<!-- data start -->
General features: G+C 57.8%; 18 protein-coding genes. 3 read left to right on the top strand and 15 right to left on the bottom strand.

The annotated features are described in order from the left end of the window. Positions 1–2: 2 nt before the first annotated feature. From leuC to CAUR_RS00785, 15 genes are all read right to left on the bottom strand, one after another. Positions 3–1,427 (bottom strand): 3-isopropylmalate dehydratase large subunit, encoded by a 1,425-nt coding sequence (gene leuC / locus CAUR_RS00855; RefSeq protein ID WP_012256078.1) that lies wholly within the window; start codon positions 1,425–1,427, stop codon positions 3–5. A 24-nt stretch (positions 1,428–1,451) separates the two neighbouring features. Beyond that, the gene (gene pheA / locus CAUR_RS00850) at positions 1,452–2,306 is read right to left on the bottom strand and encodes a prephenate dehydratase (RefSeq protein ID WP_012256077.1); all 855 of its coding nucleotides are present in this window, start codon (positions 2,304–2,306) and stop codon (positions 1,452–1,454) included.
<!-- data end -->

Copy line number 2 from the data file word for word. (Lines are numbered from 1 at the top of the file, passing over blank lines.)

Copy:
The annotated features are described in order from the left end of the window. Positions 1–2: 2 nt before the first annotated feature. From leuC to CAUR_RS00785, 15 genes are all read right to left on the bottom strand, one after another. Positions 3–1,427 (bottom strand): 3-isopropylmalate dehydratase large subunit, encoded by a 1,425-nt coding sequence (gene leuC / locus CAUR_RS00855; RefSeq protein ID WP_012256078.1) that lies wholly within the window; start codon positions 1,425–1,427, stop codon positions 3–5. A 24-nt stretch (positions 1,428–1,451) separates the two neighbouring features. Beyond that, the gene (gene pheA / locus CAUR_RS00850) at positions 1,452–2,306 is read right to left on the bottom strand and encodes a prephenate dehydratase (RefSeq protein ID WP_012256077.1); all 855 of its coding nucleotides are present in this window, start codon (positions 2,304–2,306) and stop codon (positions 1,452–1,454) included.